A Guide to Settlement Agreements

 

There are a number of reasons as to why a business might look to restructure. They may be doing so to cut costs, for process improvements, technological changes, or simply when employee(s) are not performing well.

One of the biggest factors in restructuring is often redundancy, but with redundancy comes risk to your business, in the form of employment claims and compensation, defence costs and/or adverse publicity, all of which may work out more expensive in the long run.

If you are wishing to make redundancies but want to protect your business, then a settlement agreement may be the best option for you.

What is a settlement agreement?

Settlement agreements (formally known as compromise agreements) are mutually beneficial for both the employee and employer, providing protection for both parties, when a redundancy is in process.

A settlement agreement is a legal contract between an employee and their employer enforceable by both parties. Once legally complete, this agreement offers great protection to a business as it is often confidential.

Both parties contractually agree to the terms of an employee exiting employment from their place of work. The terms being that the employee ceases to pursue any related grievances and waivers all rights to make claims against their place of work or rights of action against a business’s directors or employees, removing any risk which may come to your business in the future.

What is included in a settlement agreement?

  • A termination date, showing the exact date the employee exited employment from a business
  • Contractual and ex-gratia payments
  • Payment terms
  • A reference from the employer
  • A confidentiality agreement

Both employers and employees entering into a settlement agreement to seek independent legal advice and take their time to ensure that all agreements are carefully drafted.

Employers aren’t legally obligated to pay an ex-gratia payment, but they are often used in settlement agreements as a gesture of goodwill depending on the circumstances by which the employee is leaving the business.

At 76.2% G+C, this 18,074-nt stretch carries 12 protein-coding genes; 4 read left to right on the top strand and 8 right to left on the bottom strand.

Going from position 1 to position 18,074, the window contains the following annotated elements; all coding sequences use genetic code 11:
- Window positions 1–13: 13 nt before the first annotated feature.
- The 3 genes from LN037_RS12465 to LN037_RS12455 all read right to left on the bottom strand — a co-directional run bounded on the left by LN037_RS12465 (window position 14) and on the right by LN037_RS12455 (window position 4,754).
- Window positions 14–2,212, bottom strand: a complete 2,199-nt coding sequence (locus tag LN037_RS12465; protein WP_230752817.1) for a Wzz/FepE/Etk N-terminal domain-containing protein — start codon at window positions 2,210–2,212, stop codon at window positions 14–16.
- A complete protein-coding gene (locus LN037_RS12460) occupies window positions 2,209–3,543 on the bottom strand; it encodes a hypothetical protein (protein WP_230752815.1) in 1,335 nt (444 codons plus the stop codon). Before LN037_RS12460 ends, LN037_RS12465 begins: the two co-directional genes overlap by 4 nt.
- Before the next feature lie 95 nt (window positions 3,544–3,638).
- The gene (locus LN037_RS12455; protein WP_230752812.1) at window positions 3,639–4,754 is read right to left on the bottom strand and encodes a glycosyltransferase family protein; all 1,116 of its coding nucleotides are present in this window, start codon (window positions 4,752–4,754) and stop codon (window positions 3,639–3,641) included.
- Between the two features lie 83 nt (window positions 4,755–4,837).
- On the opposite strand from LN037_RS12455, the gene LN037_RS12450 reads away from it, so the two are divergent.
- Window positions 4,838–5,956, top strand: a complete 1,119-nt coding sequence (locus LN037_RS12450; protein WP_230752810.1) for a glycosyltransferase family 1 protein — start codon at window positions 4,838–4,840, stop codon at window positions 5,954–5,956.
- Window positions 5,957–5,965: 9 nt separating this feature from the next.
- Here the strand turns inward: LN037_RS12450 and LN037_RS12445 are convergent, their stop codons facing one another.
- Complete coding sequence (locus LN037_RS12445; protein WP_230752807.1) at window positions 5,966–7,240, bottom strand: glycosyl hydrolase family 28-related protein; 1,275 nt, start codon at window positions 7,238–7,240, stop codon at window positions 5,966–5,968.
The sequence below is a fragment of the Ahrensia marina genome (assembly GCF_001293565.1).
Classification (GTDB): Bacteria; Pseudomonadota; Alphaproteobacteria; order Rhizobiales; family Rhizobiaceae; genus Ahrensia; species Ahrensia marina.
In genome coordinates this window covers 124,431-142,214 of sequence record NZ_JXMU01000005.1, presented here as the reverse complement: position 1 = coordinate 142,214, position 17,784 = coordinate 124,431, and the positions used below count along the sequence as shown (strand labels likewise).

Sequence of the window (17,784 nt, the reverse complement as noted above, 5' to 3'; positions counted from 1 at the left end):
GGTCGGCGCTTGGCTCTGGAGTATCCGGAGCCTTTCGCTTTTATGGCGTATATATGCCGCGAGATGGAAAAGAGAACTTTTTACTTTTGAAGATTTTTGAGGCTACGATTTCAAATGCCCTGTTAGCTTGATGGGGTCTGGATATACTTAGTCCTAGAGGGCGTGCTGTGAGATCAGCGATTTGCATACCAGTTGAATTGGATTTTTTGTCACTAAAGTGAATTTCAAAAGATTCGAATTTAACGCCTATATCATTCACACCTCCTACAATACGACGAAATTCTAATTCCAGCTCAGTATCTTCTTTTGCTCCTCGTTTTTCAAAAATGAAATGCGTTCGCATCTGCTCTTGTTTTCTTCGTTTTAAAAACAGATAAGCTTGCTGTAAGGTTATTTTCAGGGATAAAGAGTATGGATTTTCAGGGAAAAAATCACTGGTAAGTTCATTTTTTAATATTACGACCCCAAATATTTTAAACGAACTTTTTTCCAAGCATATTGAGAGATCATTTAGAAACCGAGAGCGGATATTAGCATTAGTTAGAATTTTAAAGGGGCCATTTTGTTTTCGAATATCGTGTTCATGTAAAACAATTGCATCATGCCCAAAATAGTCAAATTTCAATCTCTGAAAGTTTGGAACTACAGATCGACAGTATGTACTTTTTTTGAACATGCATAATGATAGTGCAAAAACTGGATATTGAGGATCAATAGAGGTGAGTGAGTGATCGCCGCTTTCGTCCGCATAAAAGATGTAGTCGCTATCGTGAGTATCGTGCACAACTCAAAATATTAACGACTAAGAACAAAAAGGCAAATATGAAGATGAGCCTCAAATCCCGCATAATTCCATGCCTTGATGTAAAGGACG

When can a settlement agreement be used?

Settlement agreements can be used in a number of situations including but not limited to:

  • Redundancy
  • Restructuring after lay-off
  • Short-time working or furlough leave
  • Variations of contracts of employment
  • Employment disputes
  • Director disputes
  • When dealing with employee grievances
  • Disciplinary matters for misconduct, poor performance
  • Long term sick and ill-health retirements

Must dos for businesses

As a business, you should seek advice as early as possible so that the overall redundancy situation can be thoroughly assessed and legally reviewed.

You can understand the general consensus of a settlement agreement but this does not mean that you can use one without having a deep understanding of where and how one should be used. It is essential to be strategic and to make sure that all content is drafted in an appropriate manner. This will provide protection for your business and prevent future headaches.

Seeking advice from a legal professional will mean that guidance can be provided and a strategy can be formed regarding the introduction of the settlement agreement to an employee.

Redundancy is never easy for an employee and could prove to be upsetting for some, so seeking advice will ensure that as a business you can correctly ‘sell’ the agreement to them, as well as helping you deal with any negotiations and help you to conclude matters quickly.

What is the goal?

To avoid protracted formal processes, remove risk, and simply get on with business.

If you require advice or assistance with restructures, redundancy or drafting, implementation, negotiating or concluding settlement agreements, contact a member of our team today.  Mulderrigs are now part of the Farleys Solicitors family and we can put you in touch with our employment law specialists. Call us on 0800 0523 693 or contact us by email.